Another Goodreads reviewer commented that anyone interested in pursuing a career as a military fighter pilot would get a lot out of this book. I think that’s a good point. Sure, much has changed. Then again, not much has changed at all. The lieutenants and captains who lived through Vietnam were the majors and lieutenant colonels running flight training and fighter squadrons in my day, and everything we did was based on what the USAF had learned in that war. That generation is living in retirement now, but when I myself retired in 1997 the USAF (and the fighter pilot business) was still modeled very much on the way we did things in Vietnam. Add lessons learned in Desert Storm and subsequent campaigns, and I bet it’s still much the same.
A very good read, and I’m looking forward to Rasimus’ earlier memoir.
This one’s sort of a science fiction mystery, centering around the simultaneous existence of many realities, each one branching off another, and a scientist’s attempt to find and return to his own reality and the people he loves, after his abduction by … well, one mustn’t give it all away.
I enjoyed the book, but I’m not absolutely raving about it. Some of the alternate realities were interesting and I wish Blake Crouch had spent more time exploring them. I thought the convergence of Jasons (you’ll have to read the novel to find out what that’s about) in the final section was interesting, but didn’t find it as mind-bending as other reviewers seem to have. In fact I thought the resolution a bit too easy, a bit too contrived.
It’s a very fast read, though you may find it dragging a bit toward the end. I did, but only because I sensed how the author was going to wrap it up and was impatient to find out if I was correct. I resisted flipping ahead, though. Most of the author’s themes have been explored in other works of science fiction, and in the end I didn’t think any new ground had been broken. I was entertained, not blown away.
Lauren Beukes, at least on this, our first encounter, reminds me of Mo Hayder.
Which is to say I’m very favorably impressed by the writing in “Broken Monsters.” As with Mo Hayder, Lauren Beukes’ characters are sympathetic and well-drawn; her villain twisted and grotesque, horrific almost beyond imagining. That leaves the plot, which teeters between believability and fantasy. Without getting into detail, “Broken Monsters” revolves around a Detroit detective, her teenaged daughter, and a cast of supporting characters swept up in a series of ritualized killings. The killer isn’t merely satanic, he’s under the control of a supernatural force, which is where the fantasy comes in.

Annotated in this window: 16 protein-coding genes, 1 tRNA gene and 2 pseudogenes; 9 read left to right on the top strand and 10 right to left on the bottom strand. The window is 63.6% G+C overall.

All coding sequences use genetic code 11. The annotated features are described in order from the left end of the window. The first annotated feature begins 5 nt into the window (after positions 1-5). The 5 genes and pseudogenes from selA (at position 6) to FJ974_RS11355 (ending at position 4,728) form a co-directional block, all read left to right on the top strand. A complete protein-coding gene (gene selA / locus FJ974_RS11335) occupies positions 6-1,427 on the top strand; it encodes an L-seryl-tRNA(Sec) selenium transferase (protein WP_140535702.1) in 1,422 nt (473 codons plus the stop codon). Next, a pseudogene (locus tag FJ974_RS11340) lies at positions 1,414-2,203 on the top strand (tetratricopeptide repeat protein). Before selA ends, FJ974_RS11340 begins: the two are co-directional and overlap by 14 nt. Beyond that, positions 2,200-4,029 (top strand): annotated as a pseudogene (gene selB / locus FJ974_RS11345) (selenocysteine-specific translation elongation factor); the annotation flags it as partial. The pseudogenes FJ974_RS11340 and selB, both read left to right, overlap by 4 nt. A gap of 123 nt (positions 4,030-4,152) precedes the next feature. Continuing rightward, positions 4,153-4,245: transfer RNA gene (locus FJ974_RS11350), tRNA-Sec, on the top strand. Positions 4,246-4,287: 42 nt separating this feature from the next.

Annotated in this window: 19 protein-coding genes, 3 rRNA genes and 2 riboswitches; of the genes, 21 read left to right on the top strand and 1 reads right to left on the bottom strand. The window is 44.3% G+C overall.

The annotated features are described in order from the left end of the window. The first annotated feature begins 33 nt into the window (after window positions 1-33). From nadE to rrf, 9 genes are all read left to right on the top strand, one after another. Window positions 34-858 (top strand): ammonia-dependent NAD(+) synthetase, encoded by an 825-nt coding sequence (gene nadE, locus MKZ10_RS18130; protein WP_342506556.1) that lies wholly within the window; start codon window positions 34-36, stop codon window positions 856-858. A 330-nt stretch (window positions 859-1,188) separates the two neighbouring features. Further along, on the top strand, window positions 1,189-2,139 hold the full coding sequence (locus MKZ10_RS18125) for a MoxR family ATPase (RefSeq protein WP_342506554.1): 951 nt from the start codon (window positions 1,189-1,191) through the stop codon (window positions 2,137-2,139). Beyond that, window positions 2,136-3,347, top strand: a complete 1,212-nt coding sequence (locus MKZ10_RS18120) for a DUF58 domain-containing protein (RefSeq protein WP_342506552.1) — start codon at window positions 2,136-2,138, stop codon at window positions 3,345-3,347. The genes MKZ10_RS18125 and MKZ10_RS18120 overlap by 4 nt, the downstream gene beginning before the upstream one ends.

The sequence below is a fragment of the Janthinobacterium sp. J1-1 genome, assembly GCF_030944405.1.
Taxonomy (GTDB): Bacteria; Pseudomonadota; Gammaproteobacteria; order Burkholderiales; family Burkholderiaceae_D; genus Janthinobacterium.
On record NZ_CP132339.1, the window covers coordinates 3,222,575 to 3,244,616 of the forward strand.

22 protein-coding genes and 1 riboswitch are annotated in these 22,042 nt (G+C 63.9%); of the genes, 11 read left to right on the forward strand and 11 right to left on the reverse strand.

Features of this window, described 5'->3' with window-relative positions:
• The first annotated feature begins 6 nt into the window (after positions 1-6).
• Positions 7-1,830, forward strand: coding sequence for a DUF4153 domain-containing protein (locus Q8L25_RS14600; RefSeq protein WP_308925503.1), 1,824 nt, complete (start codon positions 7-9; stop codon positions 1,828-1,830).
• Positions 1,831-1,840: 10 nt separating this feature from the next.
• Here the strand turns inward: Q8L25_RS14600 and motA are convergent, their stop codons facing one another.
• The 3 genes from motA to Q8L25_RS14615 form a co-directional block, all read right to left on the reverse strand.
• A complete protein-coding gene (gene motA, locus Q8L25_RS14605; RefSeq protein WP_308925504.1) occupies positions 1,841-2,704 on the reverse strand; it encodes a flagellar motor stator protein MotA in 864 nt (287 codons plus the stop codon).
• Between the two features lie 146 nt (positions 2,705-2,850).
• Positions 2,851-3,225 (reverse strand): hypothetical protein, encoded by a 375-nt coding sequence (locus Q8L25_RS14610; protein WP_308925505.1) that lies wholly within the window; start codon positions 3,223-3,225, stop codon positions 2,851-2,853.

Normally, when an author slips into fantasyland, I’m done, but Lauren Beukes was good enough to keep me flipping pages. That’s because her non-supernatural characters, everyday people going about their lives and jobs, were so realistic; because the detective and police procedural aspects of this novel were so convincing. That’s because the Detroit she depicts is the Detroit I remember. I was willing to swallow the supernatural bits and finished this thriller in almost record time.
Next for me: Lauren Beukes’ “Moxyland.”
This is the Carl Hiaasen I remember from early novels, having fun with improbable plots and eccentric but likable characters. He’s back in form after recent disappointments, which is to say if you fondly remember “Strip Tease” or “Native Tongue,” you’ll be more than pleased with “Razor Girl.”
As for this latest novel, what can be said? Florida Man and Florida Woman take on reality TV, con artists, and the Mob. It’s a hoot (see what I did there?).
© 2016, Paul Woodford. All rights reserved.